Early Irish Jack-o-Lanterns were Terrifying Oct 10, 2014 12:22:43 GMT -5 Kate and aprillynn93 like this
Post by Graveyardbride on Oct 10, 2014 12:22:43 GMT -5
Original Irish Jack-o-Lanterns were truly terrifying and made of turnips
The photo above shows a 19th century Irish Jack-o-Lantern carved from a turnip on exhibit at the Museum of Country Life in Castlebar, County Mayo. A far cry from the grinning pumpkins of Halloween today, the first Jack-o-Lanterns, named for Jack O’Lantern of Irish myth, were actually quite terrifying. They were carved from turnips or beets, rather than festive orange pumpkins and were intended to ward off unwanted visitors.
Gourds were one of the earliest plant species, domesticated by humans around 10,000 years ago, mostly cultivated for their carving potential – for kitchen tools, dishes, musical instruments, toys, furniture and more. Maoris began carving them for lanterns 700 years ago – the Maori word for “gourd” and “lampshade” are actually the same.
According to Irish folklore, a man called Jack O’Lantern was sentenced to roam the earth for eternity. A ghostly figure of the night, O’Lantern walks with a burning coal inside of a carved-out turnip to light his way. As the tale goes, a man called Stingy Jack invited the devil for a drink and convinced him to shape-shift into a coin to pay. When the devil obliged, Jack decided he wanted the coin for other purposes and kept it in his pocket beside a small, silver cross to prevent it’s turning back into the devil.
Jack eventually freed the devil under condition he wouldn’t bother Jack for one year and would not claim Jack’s soul once he died. The following year, Jack tricked the devil once more by convincing him to climb a tree to fetch a piece of fruit. While he was up in the tree, Jack carved a cross into the trunk so the devil couldn’t come down until he swore he wouldn’t bother Stingy Jack for another 10 years.
When Jack died, God wouldn’t allow him into heaven and the devil wouldn’t allow him into hell. He was instead sent into the eternal night, with a burning coal inside a carved-out turnip to light his way. He’s been roaming the earth ever since. The Irish began to refer to this spooky figure as “Jack of the Lantern,” which then became “Jack O’Lantern.”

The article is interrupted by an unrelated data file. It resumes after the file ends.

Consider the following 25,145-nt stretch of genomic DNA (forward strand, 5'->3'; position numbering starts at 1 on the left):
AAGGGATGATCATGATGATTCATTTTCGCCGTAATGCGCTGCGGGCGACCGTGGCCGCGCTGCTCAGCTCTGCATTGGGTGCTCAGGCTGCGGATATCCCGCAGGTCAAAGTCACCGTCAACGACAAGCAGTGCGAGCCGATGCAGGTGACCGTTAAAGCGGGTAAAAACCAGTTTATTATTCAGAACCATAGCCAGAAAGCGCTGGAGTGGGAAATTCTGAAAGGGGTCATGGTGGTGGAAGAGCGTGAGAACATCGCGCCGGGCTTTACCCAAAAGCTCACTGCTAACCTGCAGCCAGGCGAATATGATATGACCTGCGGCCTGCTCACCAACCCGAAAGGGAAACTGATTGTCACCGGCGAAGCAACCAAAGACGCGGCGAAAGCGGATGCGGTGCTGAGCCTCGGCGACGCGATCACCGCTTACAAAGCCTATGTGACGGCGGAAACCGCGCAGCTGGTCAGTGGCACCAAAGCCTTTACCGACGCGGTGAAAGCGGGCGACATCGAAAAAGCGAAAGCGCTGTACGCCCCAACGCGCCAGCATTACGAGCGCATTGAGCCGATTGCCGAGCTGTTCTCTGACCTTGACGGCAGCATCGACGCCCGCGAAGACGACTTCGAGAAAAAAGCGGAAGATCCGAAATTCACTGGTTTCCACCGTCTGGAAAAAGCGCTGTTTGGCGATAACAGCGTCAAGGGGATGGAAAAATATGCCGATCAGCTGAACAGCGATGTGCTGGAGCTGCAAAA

This legend is the reason people in Ireland and Scotland began to make their own versions of Jack’s lantern by carving grotesque faces into turnips, mangelwurzels, potatoes and beets, placing them by their homes to frighten away Stingy Jack and other wandering evil spirits and travelers.
Once this became a Halloween tradition, Jack-o-Lanterns were used as guides for people dressed in costume on Samhain (Oct 31 – Nov 1), a traditional Gaelic version of Halloween, believed to be a night when the divide between the worlds of the living and the dead is especially thin. The Samhain festival marks the end of the harvest season and the beginning of winter, the “darker half” of the year.
When the Irish and Scots emigrated to America, they took their traditions with them and discovered that pumpkins, native to America, made perfect fruits for carving. Pumpkin Jack-o-Lanterns have been an integral part of Halloween festivities ever since.
Some believe Jack-o-Lanterns originated with All Saints’ Day and represent Christian souls in purgatory. Roaming Stingy Jack is, after all, in what would be considered purgatory.
Although it is widely held the myth of Jack-o-Lanterns is Irish, there is no scholarly research into Irish customs and mythology proving this. There is also evidence of turnips being used for what was called a “Hoberdy’s Lantern” in Worcestershire, England, at the end of the 18th Century. Hoberdy's Lanterns had carved-out faces in turnips with the stump of a candle within.
Source: Kayla Hertz, Irish Central, October 8, 2014.